Economically Disadvantaged Women Owned Small Business (EDWOSB) Information:

Qualifying individual(s) include all women claiming 51% ownership:

The following items and documents must be active and/or provided:

  • An active registration in the System for Award Management for the firm, available at SAM.GOV (Note: The firm’s DUNS number and EIN, and MPIN must exactly match SAM registration).
  • Proof of U.S. citizenship (i.e., birth certificate, naturalization paper, or unexpired passport) for qualifying individual(s).
  • Resume.
  • Joint Venture agreements, if applicable.

If your firm is a Corporation:

  • Articles of Incorporation. (Only submitting the Secretary of State (SOS) seal certificate is not acceptable. You must also submit a copy of the firm’s Articles of Incorporation along with the certificate with the SOS seal certificate.)
  • Copies of stock certificates (front and back) and Stock Ledger. We review for accuracy and we will even draft current dated stock certificates and a ledger to ensure current ownership is reported correctly.
  • Corporate Bylaws and any amendments. We review for unconditional control requirements and will even draft a current dated version if you do not have the required document or need an amended document to meet unconditional control requirements.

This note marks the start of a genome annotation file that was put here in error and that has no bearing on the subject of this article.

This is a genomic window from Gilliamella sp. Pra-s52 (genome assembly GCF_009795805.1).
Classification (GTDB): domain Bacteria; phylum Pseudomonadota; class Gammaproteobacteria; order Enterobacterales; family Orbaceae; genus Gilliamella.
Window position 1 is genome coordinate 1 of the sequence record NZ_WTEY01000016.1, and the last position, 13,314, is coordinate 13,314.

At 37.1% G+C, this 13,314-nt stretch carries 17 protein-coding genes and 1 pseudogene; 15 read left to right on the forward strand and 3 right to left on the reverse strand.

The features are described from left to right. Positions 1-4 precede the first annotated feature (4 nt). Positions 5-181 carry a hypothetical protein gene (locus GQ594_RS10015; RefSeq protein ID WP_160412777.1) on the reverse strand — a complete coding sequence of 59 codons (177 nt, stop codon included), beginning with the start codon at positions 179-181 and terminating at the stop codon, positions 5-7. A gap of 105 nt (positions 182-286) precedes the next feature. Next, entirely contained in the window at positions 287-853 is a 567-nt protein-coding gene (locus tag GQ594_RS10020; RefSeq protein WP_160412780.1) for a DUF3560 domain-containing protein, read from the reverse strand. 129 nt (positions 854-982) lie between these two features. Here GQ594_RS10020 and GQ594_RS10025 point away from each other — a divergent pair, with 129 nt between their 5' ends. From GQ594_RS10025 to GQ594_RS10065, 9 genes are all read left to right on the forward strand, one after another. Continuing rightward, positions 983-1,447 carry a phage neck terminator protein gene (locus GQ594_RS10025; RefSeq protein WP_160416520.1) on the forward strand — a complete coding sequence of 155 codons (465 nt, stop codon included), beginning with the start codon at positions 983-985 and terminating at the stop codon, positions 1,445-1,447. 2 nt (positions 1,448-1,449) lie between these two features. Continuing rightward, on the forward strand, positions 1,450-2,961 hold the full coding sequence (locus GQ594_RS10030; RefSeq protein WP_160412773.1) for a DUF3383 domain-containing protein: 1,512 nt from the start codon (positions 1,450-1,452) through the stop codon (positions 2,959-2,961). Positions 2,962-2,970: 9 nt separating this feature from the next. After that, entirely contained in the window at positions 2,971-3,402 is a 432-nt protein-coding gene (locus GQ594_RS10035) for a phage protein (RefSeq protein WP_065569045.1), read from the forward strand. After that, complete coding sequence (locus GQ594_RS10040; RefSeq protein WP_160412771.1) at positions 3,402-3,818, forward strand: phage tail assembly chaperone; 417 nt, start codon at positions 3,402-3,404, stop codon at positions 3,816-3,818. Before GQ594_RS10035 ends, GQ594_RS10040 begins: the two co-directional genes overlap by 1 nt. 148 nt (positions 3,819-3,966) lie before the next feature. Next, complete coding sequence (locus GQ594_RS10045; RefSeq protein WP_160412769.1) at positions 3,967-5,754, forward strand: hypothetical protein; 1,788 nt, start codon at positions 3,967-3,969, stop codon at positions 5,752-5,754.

If your firm is a Limited Liability Company (LLC):

  • Articles of Organization and any amendments (Only submitting the Secretary of State (SOS) seal certificate is not acceptable. You must also submit a copy of the firm’s Articles of Organization along with the certificate with the SOS seal certificate.)
  • Operating Agreement and any amendments. We review for unconditional control requirements and will even draft a current dated version if you do not have the required document or need an amended document to meet unconditional control requirements.

If your firm is a Sole Proprietor:

  • DBA (Doing Business As) Certificate, if applicable.

If your firm is a Partnership:

  • DBA (Doing Business As) Certificate, if applicable.
  • Partnership Agreement and any amendments. We review for unconditional control requirements and will even draft a current dated version if you do not have the required document or need an amended document to meet unconditional control requirements.